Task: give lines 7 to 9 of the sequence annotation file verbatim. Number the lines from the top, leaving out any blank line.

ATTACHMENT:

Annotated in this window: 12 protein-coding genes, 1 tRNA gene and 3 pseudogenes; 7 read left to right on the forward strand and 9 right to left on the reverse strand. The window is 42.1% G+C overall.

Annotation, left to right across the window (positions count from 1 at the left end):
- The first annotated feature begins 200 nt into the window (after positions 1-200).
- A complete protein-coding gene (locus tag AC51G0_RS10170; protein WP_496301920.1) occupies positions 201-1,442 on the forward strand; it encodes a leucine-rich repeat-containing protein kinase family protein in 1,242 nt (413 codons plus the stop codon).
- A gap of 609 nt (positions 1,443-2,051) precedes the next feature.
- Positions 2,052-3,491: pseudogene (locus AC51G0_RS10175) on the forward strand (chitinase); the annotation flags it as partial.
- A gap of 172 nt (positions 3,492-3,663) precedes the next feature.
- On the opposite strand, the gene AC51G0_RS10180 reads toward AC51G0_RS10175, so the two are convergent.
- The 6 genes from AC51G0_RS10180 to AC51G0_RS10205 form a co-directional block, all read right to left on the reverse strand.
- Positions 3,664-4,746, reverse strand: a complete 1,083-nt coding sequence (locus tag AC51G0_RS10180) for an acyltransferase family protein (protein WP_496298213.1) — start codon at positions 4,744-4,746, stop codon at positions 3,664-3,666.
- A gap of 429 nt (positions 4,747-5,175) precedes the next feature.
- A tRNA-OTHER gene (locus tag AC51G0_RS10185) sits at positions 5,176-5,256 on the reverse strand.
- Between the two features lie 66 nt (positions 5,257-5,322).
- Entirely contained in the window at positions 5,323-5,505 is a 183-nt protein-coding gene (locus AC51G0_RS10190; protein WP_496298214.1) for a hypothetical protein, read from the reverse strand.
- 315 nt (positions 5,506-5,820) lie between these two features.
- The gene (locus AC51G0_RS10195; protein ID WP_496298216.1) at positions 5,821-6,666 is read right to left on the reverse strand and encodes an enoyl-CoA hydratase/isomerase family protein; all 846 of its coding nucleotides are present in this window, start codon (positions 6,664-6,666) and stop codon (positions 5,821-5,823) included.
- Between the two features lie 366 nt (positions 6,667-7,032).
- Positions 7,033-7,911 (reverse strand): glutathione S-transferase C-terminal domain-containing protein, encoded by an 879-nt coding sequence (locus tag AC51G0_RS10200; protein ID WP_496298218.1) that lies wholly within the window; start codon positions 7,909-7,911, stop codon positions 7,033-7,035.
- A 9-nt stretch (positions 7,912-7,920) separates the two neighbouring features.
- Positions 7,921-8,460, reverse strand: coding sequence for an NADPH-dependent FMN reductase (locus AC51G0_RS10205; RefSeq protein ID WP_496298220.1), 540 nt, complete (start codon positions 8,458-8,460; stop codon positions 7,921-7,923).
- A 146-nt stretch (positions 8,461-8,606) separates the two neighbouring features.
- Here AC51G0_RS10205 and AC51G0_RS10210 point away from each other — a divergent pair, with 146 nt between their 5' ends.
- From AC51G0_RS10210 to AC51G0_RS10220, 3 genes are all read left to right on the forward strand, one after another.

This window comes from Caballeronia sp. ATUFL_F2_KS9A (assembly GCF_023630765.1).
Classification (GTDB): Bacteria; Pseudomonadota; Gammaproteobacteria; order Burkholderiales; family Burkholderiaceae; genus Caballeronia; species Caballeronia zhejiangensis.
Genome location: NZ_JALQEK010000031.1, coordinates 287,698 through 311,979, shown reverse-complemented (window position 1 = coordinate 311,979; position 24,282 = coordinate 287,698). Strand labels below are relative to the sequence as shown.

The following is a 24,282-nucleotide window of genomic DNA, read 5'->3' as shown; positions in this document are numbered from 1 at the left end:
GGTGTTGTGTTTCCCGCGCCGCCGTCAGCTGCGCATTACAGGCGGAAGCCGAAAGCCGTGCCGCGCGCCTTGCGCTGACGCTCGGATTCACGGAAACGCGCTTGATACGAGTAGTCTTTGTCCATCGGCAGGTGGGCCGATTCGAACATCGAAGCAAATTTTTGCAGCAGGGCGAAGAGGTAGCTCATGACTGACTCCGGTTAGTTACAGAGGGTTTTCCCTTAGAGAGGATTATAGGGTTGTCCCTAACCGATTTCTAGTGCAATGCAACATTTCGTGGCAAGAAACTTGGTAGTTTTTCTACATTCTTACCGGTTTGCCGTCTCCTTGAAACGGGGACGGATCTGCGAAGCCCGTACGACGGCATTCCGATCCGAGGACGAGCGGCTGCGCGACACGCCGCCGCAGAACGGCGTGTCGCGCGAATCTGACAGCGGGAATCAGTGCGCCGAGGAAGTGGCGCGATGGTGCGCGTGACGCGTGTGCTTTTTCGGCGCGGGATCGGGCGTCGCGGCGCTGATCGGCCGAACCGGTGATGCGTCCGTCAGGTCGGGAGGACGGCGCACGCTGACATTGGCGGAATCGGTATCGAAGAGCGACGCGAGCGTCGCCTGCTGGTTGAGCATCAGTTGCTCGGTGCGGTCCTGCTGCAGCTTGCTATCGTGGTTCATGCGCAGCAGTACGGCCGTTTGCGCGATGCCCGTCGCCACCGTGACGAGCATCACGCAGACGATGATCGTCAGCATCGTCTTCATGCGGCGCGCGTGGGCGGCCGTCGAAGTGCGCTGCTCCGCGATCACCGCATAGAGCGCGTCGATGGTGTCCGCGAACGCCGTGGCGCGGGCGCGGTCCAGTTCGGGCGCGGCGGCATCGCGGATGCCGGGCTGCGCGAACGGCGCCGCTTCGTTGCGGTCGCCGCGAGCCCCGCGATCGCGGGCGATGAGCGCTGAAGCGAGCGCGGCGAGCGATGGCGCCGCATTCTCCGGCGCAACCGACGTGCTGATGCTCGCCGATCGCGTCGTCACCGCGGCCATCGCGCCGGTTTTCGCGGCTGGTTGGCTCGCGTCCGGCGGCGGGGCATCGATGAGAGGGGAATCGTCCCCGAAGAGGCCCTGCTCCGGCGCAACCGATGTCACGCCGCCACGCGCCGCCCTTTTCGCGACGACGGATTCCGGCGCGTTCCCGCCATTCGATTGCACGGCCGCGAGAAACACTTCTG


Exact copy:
- A gap of 172 nt (positions 3,492-3,663) precedes the next feature.
- On the opposite strand, the gene AC51G0_RS10180 reads toward AC51G0_RS10175, so the two are convergent.
- The 6 genes from AC51G0_RS10180 to AC51G0_RS10205 form a co-directional block, all read right to left on the reverse strand.